"Project 523," was set up in 1967 by Chairman Mao Zedong, who wanted to help Communist troops fighting in the mosquito-ridden jungles of Vietnam, where they were losing more soldiers to malaria than bullets.
"We needed a totally new structured antimalarial to deal with the drug resistance. I accepted the task," Tu recalled in 2011
She scoured ancient texts and folk manuals and traveled to remote parts of the country for clues, ultimately collecting 2,000 potential remedies. She whittled these down to 380 and tested each one on mice.
One of the compounds tested reduced the number of malaria parasites in the rodents' blood. Derived from sweet wormwood, its use as a treatment for malaria was first recorded in 1600 years ago in China, when a manual recommended drinking juice extracted from the plant.
Her discovery resulted in the drug artemisinin -- humankind's best defense against the mosquito-borne disease, which kills 450,000 people each year.
On Monday, she was one of a trio of scientists awarded the Nobel Prize for medicine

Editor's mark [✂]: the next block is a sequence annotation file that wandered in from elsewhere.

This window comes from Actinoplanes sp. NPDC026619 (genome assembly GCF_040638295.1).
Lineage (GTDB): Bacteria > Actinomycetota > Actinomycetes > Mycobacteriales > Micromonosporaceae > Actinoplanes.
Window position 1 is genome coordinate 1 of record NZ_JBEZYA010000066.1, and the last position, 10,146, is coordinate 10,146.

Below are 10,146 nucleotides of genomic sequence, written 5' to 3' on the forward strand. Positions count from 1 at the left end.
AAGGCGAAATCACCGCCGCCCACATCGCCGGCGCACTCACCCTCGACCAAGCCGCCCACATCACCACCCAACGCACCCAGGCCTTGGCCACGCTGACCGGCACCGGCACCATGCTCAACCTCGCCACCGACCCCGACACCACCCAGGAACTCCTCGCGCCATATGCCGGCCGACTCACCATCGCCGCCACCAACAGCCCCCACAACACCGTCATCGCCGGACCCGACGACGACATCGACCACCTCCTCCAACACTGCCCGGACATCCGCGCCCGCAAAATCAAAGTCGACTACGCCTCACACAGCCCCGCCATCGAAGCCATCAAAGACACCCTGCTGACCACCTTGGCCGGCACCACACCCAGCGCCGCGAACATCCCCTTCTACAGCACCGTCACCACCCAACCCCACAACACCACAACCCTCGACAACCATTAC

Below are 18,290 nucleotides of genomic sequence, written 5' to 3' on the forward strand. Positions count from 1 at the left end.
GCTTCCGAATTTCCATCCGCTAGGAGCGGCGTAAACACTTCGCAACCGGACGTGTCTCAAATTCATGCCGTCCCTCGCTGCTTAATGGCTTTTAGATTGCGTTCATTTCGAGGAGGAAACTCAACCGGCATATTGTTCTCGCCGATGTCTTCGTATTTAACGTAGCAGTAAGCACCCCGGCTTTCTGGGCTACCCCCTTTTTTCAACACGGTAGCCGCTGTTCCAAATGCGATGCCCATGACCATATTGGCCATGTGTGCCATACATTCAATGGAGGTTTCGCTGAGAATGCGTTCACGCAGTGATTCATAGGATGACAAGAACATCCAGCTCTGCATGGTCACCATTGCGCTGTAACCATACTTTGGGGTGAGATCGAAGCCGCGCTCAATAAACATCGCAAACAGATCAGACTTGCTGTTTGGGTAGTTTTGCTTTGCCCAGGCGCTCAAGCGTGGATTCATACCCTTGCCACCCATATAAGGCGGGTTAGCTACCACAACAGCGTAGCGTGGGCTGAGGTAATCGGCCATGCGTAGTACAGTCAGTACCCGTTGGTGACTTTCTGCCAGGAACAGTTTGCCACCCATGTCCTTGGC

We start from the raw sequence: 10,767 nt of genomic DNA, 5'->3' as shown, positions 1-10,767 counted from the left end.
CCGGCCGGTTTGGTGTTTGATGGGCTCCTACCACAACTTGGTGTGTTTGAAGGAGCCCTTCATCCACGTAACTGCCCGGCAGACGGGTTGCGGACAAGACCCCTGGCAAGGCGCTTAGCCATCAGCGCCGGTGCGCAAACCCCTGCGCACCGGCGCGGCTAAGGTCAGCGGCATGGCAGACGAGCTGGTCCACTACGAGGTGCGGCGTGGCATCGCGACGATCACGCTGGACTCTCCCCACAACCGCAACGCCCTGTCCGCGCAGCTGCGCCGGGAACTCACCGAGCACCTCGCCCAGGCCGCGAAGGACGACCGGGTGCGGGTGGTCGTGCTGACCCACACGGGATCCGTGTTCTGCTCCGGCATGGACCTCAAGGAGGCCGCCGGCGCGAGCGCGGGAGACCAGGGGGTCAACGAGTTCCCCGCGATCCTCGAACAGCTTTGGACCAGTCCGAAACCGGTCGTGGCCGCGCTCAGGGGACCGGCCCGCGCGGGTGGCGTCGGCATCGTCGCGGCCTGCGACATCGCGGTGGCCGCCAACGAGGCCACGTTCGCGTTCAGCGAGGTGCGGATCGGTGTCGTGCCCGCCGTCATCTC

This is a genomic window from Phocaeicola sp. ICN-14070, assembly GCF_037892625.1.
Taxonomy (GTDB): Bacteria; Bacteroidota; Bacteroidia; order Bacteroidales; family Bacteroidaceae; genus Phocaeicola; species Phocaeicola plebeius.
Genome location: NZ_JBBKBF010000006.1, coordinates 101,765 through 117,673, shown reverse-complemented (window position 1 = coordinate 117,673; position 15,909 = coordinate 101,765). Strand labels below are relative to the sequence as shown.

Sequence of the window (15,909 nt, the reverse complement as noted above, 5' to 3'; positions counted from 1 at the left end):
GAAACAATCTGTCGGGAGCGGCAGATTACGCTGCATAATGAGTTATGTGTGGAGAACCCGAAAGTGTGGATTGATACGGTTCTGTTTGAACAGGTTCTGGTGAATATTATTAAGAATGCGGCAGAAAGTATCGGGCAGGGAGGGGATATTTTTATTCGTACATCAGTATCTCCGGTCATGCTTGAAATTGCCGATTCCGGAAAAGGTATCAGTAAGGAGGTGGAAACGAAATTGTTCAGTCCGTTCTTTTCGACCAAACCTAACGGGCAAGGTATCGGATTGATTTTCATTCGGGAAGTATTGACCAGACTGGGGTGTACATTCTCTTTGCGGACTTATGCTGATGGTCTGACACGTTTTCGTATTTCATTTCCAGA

Rao Yi, a Chinese neurobiologist, says it's a miracle the compound was discovered at all, given that most of China's universities and research institutes were shut down as red guards ran riot across the country during the Cultural Revolution, which began in 1966 and continued for more than a decade.
Many scientists, especially those with Western training, were persecuted, he co-wrote in an academic paper published in Science China.
As a result, it wasn't until 1977 the first academic paper on artemisinin was published. The first English-language research wasn't published until 1982.
Louis A. Miller, at the U.S. National Institute of Allergy and Infectious Diseases, said that many scientists would have given up after early tests showed mixed results. Tu perfected her extraction techniques after realizing that high temperatures were killing the active ingredient.
She also volunteered to be the new compound's first human test subject.